GM has dropped 19 percent this year in New York trading and 9.3
percent from its initial public offering price. While the Treasury may
be willing to take a loss on the shares, which early last week were
trading at nearly $30, the Obama administration is looking for a price
that is at least in the range of the $33 IPO price, the person said.
The government would need to sell the shares at about $53 apiece to
break even on the investment.
The Treasury may file to sell shares with a traditional S-1 filing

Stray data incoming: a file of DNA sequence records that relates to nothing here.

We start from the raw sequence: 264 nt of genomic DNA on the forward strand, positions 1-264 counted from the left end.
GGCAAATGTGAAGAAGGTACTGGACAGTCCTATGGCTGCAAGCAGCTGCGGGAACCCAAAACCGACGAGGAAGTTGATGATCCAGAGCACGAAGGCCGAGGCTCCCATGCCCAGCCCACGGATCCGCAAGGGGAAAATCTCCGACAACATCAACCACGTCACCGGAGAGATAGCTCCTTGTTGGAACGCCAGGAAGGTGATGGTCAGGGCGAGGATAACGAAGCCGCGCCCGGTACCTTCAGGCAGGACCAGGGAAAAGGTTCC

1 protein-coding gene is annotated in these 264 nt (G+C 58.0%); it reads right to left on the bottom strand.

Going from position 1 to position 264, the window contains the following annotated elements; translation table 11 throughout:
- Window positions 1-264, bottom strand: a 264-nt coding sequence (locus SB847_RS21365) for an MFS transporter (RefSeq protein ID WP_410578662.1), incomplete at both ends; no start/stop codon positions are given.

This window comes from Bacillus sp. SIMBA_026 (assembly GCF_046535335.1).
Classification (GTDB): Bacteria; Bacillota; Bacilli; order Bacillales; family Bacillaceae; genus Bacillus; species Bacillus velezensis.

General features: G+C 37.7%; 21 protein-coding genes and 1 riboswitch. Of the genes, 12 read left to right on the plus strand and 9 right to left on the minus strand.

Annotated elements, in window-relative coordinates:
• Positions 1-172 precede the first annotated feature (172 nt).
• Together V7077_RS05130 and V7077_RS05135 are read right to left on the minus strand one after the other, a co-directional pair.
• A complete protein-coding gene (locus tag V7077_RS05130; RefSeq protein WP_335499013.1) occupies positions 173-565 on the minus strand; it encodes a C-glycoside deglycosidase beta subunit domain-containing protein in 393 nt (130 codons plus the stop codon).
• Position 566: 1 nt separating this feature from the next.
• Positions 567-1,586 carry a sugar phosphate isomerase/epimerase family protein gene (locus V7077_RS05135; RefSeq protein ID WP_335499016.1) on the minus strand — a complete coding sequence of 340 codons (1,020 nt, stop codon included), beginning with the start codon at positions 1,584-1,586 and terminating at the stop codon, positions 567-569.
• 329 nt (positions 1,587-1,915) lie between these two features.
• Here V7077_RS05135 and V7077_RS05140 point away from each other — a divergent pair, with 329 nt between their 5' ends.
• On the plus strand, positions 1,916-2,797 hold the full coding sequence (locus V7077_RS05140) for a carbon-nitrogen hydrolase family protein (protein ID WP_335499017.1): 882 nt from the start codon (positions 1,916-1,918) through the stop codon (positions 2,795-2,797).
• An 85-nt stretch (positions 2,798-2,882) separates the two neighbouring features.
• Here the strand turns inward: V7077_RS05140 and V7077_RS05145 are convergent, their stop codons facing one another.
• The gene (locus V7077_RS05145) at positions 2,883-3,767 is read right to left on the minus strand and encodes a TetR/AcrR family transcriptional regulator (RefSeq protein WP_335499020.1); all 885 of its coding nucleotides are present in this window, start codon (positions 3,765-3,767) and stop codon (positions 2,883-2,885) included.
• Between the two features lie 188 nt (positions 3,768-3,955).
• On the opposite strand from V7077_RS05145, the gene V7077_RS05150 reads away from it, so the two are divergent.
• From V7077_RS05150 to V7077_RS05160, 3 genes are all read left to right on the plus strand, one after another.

after a lockup period expires May 22. The Securities and Exchange
Commission would then review the offering like an IPO, which would
delay the actual sale until June, the person said.
If the department waits until July 1, the government would be able to
sell the shares with a less-thorough review and could get the offering
started more quickly. In that case, the Treasury Department likely
would wait until GM reports second-quarter earnings before selling
more stock, delaying the sale until August, the person said.
The Treasury may make a third offering of shares in November or
December and doesn't need to sell all of the shares this year, the
The Treasury sold shares equal to a 28 percent stake during the IPO.